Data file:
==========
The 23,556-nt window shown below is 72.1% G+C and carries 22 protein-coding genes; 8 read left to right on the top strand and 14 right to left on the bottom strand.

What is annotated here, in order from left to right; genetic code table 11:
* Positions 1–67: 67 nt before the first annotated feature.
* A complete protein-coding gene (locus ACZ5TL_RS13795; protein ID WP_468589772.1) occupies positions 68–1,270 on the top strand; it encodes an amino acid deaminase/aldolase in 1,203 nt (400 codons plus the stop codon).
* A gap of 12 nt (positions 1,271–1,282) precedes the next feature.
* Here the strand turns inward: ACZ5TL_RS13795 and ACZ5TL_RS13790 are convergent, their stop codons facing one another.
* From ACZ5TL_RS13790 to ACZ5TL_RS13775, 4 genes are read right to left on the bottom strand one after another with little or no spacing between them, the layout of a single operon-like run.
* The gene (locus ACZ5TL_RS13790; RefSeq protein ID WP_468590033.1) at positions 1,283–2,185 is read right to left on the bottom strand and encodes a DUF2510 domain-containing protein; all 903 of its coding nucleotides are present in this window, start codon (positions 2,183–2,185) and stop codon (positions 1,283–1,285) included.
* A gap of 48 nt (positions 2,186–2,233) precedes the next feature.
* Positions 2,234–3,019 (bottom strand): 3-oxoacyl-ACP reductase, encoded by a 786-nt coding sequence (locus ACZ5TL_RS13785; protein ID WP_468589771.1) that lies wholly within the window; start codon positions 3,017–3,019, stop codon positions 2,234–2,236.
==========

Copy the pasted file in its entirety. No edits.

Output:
The 23,556-nt window shown below is 72.1% G+C and carries 22 protein-coding genes; 8 read left to right on the top strand and 14 right to left on the bottom strand.

What is annotated here, in order from left to right; genetic code table 11:
* Positions 1–67: 67 nt before the first annotated feature.
* A complete protein-coding gene (locus ACZ5TL_RS13795; protein ID WP_468589772.1) occupies positions 68–1,270 on the top strand; it encodes an amino acid deaminase/aldolase in 1,203 nt (400 codons plus the stop codon).
* A gap of 12 nt (positions 1,271–1,282) precedes the next feature.
* Here the strand turns inward: ACZ5TL_RS13795 and ACZ5TL_RS13790 are convergent, their stop codons facing one another.
* From ACZ5TL_RS13790 to ACZ5TL_RS13775, 4 genes are read right to left on the bottom strand one after another with little or no spacing between them, the layout of a single operon-like run.
* The gene (locus ACZ5TL_RS13790; RefSeq protein ID WP_468590033.1) at positions 1,283–2,185 is read right to left on the bottom strand and encodes a DUF2510 domain-containing protein; all 903 of its coding nucleotides are present in this window, start codon (positions 2,183–2,185) and stop codon (positions 1,283–1,285) included.
* A gap of 48 nt (positions 2,186–2,233) precedes the next feature.
* Positions 2,234–3,019 (bottom strand): 3-oxoacyl-ACP reductase, encoded by a 786-nt coding sequence (locus ACZ5TL_RS13785; protein ID WP_468589771.1) that lies wholly within the window; start codon positions 3,017–3,019, stop codon positions 2,234–2,236.